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EDITORIAL: Groups want to block Trump from the Nevada ballot

Trump Derangement Syndrome continues to strike many on the left, leaving them unable to resist going to ridiculous lengths to bring down the former president. Consider the quixotic quest in Nevada by two so-called “civil rights” groups.

The Review-Journal reported last week that the organizations Free Speech For People and Mi Familia Vota Education Fund have asked Nevada Secretary of State Cisco Aguilar to keep Donald Trump off the ballot should he be the GOP presidential nominee in 2024.

It’s a bit ironic that groups which purport to support the First Amendment and other democratic principles would happily wield the power of the state to limit the choices of Nevada voters. But this is the post-rational age in which we live.

The flimsy paper straw they clutch to justify this request is Trump’s role in the Jan. 6 Capitol mess. Section 3 of the 14th Amendment dictates that officeholders who have taken an oath to support the Constitution and “have engaged in insurrection or rebellion against the same, or given aid or comfort to the enemies thereof” shall be ineligible to hold any state or federal office.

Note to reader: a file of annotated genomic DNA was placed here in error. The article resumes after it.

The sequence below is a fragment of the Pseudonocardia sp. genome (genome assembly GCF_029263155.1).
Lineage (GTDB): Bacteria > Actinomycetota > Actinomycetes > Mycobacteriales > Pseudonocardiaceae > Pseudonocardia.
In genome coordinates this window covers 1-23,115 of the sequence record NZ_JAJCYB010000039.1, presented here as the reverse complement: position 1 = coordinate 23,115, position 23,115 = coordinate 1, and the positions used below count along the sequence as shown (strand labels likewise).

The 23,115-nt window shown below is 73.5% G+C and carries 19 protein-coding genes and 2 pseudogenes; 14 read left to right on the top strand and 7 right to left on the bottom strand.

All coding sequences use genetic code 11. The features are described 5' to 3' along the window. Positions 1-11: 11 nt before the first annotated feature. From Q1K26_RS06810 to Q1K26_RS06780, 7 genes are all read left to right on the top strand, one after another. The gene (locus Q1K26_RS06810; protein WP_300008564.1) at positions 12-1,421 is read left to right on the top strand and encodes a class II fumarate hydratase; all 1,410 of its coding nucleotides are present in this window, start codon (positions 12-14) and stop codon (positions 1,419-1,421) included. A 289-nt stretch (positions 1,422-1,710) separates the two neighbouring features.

“The evidence is overwhelming that Donald Trump incited and mobilized the insurrection on January 6, 2021, at our nation’s capital,” Alexandra Flores-Quilty of Free Speech For People said in a statement. “The U.S. Constitution is clear that anyone who takes an oath of office and then engages in insurrection is forever barred from holding public office again.”

One problem: Trump has not been convicted or even charged with any crime related to Jan. 6. Ms. Flores-Quilty and members of Free Speech For People are certainly free to hold their own opinions about Mr. Trump’s activities, but no such legal determination in their favor has been made. Keeping a candidate off the ballot given those circumstances would be unprecedented.

The Hill reports that the Congressional Research Service has determined that the Constitution “does not necessarily require a criminal conviction” for the clause to be invoked, but that is an untested — and dubious — legal theory that would give secretaries of state unlimited discretion to block candidates for political purposes.

It’s no coincidence that these two groups are also running a similar gambit in other blue or purple states.

Trump’s actions — or nonactions — on Jan. 6, 2021, remain a black mark on his presidency. But manipulating constitutional provisions in an effort to keep voters from passing judgment on his candidacy is legally suspect and ill-advised and would verify the fears of his most ardent supporters.

Aguilar should make clear he won’t play this game.

This commentary initially appeared in the Las Vegas Review-Journal.

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